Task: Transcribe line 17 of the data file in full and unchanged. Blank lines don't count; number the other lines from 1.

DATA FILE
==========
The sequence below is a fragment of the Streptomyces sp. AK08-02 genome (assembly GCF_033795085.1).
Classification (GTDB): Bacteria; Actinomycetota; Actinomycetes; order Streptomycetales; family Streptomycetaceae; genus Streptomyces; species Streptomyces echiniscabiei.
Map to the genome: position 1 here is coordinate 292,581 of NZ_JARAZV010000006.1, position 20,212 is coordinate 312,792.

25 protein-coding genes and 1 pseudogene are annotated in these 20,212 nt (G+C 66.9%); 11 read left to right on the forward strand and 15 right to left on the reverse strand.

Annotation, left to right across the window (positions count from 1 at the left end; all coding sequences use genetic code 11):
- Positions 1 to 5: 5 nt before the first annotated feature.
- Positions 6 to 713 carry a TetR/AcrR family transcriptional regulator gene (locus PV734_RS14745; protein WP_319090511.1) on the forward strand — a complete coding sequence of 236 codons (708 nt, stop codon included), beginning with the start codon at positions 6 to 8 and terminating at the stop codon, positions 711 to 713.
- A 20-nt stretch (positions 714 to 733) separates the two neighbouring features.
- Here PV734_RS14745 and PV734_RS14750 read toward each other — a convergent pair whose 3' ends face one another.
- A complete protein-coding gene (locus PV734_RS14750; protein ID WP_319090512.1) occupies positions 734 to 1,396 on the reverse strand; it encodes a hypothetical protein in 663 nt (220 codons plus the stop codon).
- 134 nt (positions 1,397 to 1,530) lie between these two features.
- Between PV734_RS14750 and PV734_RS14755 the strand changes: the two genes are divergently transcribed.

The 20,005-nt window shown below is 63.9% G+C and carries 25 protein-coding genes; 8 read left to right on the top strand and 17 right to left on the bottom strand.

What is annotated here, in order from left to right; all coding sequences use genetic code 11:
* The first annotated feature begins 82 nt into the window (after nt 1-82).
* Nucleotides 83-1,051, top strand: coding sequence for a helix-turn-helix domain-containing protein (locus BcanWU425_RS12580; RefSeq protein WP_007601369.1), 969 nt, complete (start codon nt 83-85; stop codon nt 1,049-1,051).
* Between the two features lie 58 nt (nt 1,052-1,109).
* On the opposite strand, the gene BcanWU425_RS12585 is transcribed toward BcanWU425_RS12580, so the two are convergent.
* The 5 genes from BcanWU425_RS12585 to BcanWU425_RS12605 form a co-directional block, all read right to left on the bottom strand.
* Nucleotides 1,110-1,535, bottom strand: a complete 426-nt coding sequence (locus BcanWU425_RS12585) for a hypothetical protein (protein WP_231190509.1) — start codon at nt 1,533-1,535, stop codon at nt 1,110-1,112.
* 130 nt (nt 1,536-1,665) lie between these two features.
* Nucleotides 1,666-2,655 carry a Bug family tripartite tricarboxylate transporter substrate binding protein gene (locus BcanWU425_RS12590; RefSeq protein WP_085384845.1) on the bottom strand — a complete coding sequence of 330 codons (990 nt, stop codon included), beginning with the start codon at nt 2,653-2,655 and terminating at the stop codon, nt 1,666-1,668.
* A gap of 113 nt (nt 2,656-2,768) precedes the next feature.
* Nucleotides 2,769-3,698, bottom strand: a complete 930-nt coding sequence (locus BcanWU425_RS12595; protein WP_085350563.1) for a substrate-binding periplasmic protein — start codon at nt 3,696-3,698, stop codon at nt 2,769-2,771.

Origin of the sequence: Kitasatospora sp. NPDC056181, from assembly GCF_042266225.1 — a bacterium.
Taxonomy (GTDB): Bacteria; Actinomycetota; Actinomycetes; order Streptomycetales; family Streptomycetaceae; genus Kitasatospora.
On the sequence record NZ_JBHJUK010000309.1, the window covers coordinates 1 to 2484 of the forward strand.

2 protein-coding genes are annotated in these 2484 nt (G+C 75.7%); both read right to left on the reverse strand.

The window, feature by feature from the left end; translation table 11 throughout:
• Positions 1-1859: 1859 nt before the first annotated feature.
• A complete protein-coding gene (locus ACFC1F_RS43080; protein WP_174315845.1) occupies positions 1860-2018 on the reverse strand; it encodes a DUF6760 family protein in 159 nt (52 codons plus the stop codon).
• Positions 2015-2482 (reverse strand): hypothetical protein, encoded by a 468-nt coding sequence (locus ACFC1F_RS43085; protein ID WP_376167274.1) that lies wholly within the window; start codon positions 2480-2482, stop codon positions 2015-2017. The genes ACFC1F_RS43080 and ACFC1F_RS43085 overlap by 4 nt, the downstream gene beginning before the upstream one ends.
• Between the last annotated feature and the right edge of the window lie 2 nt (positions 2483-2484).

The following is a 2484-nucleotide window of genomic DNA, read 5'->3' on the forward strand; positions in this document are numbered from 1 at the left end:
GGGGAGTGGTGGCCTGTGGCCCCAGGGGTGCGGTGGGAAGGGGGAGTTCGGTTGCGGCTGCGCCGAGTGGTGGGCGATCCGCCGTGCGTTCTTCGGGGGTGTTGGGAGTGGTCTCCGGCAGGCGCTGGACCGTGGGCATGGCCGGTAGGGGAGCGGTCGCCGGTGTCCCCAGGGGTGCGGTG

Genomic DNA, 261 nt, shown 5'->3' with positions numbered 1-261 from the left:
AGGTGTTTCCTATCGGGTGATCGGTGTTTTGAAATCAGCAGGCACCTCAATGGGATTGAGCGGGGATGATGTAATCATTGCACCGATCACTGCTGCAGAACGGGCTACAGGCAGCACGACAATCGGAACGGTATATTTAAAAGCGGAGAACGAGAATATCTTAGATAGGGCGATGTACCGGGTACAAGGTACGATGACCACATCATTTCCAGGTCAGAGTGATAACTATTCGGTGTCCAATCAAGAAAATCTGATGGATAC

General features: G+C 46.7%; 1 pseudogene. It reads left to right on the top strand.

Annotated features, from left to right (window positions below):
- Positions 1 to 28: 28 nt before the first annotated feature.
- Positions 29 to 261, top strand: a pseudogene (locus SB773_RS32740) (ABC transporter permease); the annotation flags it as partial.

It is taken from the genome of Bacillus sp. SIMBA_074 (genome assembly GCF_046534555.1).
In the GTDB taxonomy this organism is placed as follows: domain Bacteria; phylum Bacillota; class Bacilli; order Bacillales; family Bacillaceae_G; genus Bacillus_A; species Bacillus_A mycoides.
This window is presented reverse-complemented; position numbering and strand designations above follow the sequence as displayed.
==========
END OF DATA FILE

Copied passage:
* Between the two features lie 58 nt (nt 1,052-1,109).